Battle of Vinegar Hill


Proud marched the British army in scarlet and in gold
Their trumpets loudly sounding, their banners all unrolled
To meet the Wexford pikemen, these gallant men and true
Who fought to raise our darling green above the English blue

To Vinegar Hill their way they took, these English soldiers all
Their light foot and their cavalry, their grenadiers so tall
Resolved to make these pikemen bold their rashness sorely rue
Who dared to raise their darling green against the English blue

And in the rere of this great host it was a sight to see
The long array of steeds that bore their dread artillery
Their captains and their colonels, with drawn swords led the way
And many a solemn oath they swore of vengeance on that day

For they thought of Tubberneering, of Ross and Wexford town
And in silence vowed they’d perish or pluck the green flag down
Then a young ensign boldly spoke this, his scornful jest
I’lll laugh to see the rebels run; their chief before the rest

We’ve but to wave our banners and charge them gallantly
To see the peasant foeman before our onset flee
’Twere shame indeed, if untaught churls in coming days should boast
They dared in open battle to face a Royal host

Then to him said a captain, a grey-haired veteran he
I’ve met these men in fight before; no braver men there be
We came upon them suddenly, and we were two to one
And fought them all the summer day till night was coming on

No quarter did they crave from us, but fell even where they stood
Brave men were they and in their veins runs the fierce Norman blood
And thou mayest see, young ensign, ere closing of the day
How well these gallant Wexfordmen can bear them in the fray

And soon the English army, twenty thousand strong
Were marshalled round the Hill renowned in story and in song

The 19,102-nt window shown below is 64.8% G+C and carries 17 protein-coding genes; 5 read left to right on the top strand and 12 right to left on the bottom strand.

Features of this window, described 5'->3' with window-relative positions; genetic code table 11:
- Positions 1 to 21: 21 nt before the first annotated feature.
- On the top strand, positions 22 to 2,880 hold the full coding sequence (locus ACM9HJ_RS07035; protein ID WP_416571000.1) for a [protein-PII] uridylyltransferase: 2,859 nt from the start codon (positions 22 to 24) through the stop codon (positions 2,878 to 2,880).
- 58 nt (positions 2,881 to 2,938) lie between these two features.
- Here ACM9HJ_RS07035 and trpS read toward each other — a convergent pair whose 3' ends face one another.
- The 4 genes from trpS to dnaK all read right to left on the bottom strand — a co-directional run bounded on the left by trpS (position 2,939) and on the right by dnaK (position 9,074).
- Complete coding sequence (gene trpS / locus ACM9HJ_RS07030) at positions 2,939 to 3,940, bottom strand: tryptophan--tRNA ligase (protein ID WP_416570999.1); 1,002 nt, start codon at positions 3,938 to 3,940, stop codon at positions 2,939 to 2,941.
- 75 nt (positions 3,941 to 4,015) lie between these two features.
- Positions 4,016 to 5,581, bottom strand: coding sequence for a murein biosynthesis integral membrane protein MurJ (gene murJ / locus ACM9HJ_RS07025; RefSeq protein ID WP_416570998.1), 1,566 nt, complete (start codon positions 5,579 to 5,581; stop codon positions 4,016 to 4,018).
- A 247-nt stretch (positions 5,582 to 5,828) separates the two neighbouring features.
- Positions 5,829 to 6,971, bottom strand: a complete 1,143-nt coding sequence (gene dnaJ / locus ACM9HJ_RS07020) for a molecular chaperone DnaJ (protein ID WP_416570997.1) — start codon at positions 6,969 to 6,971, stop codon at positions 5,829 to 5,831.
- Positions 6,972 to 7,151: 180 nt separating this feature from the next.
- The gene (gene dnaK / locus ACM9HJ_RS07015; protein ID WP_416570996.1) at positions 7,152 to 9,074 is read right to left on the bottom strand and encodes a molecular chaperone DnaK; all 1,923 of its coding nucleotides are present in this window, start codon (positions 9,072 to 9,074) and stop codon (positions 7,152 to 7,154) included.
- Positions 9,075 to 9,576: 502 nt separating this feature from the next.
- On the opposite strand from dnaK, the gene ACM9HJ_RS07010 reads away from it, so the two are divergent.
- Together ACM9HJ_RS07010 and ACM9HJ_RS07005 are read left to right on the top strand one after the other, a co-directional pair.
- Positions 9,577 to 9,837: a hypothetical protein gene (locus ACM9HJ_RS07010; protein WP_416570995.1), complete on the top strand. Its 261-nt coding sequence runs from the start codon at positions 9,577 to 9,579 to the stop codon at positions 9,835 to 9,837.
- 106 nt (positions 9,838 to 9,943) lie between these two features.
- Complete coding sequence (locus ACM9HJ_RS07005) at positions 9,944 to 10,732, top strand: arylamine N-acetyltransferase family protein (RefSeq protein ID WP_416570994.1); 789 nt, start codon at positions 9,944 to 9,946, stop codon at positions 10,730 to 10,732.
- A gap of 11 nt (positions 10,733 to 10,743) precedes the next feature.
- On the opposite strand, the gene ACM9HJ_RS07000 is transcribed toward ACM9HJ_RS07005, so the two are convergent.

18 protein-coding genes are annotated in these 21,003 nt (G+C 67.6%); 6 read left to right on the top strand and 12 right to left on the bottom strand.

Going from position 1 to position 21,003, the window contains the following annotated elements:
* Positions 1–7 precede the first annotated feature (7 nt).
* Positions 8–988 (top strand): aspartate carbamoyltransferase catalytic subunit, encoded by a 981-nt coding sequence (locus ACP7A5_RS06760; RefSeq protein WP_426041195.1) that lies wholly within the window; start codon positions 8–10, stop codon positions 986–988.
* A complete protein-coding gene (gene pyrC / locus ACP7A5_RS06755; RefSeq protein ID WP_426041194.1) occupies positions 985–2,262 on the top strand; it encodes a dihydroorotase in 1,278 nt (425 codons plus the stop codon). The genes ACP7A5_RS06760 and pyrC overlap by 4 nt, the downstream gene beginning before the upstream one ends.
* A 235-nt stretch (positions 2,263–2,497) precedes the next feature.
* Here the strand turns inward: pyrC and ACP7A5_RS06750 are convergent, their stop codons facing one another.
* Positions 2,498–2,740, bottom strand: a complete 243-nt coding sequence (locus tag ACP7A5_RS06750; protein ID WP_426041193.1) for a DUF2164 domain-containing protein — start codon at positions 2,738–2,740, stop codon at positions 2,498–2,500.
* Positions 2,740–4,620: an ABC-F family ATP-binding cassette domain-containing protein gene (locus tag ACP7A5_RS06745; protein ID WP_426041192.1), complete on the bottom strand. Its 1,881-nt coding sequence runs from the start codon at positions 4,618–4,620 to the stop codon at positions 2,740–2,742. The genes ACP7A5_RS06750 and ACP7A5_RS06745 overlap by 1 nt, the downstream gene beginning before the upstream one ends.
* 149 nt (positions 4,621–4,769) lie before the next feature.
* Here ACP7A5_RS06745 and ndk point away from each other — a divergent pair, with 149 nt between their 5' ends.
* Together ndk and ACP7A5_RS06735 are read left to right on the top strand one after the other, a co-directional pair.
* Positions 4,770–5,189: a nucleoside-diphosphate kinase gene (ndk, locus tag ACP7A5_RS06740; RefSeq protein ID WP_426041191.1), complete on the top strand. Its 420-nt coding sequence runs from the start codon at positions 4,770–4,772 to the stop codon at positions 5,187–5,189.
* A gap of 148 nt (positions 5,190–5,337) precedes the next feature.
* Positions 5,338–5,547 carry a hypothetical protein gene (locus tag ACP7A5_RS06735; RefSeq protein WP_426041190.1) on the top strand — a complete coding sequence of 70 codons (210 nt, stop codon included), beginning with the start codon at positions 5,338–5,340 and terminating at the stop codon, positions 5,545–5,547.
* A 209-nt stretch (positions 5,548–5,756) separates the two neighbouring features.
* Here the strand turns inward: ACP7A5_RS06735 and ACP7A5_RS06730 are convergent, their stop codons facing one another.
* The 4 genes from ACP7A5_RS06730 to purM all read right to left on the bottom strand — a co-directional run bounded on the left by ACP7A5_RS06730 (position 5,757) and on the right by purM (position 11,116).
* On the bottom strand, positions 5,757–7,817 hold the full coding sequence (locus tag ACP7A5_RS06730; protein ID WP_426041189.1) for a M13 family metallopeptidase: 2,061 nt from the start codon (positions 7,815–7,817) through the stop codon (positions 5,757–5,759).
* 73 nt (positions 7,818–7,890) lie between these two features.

Whereon ten thousand pikemen, the flower of Wexford land
Had for homes and altars gathered to make their final stand

And soon the battle’s thunder broke o’er the echoing plain
And cannon balls fell thickly and musket balls like rain
Upon the hillside where there stood these peasant patriots true
Who fought to raise their Irish green above the English blue

Soon many a dauntless Shelmalier lay weltering in his gore
And many a valiant patriot good has fallen to rise no more
For thickly flew the cannon balls and musket balls like hail
’Till at the slaughter on the Hill the stoutest heart might quail

Then many a noble heart grew still and many a brave man died
While crimson streams of heroes’ blood ran down the steep hillside
Then said a trusted leader, “Here no longer shall we bide
And see our friends fall unavenged upon this bare hillside

But before this day is over another blow we’ll strike
Then up my gallant comrades and charge them with the pike
Our gunsmen now can nought avail since all their powder’s gone
But boys we are not beaten yet, though they may be two to one”

And well our marksmen did their work for yonder on the plain
Our enemies are weary with the counting of the slain
We’ll charge once more, my comrades brave, these soldiers of the Crown
And keep our green flag flying as we march to Wexford town

Then to their feet the pikemen sprang with fierce loud battle-cry
Each firmly clutched his trusty pike and raised the point on high
And suddenly on that hillside, a steel-tipped forest grew
While borne aloft, before their ranks, their green flag proudly flew

As rushing down the hill they came, a swift, resistless tide
Nor dared King George’s veteran troops, their onset fierce to bide
But left a passage open wide before their gallant foe
As with their green flag flying towards Wexford town they go

And sure no man in any land e’er waged a braver fight
Or bore themselves more valiantly in struggling for the right
Nor from the English foeman just praise shall we withhold
For Englishmen are stubborn foes and cast in warlike mould
But pity ’tis that freeborn men should strike fair freedom down
And shed their blood in guilty strife for any King or Crown


Written by Rev P F Kavanagh, O.F.M.

Song Clip



Song Themes

1798 Rebellion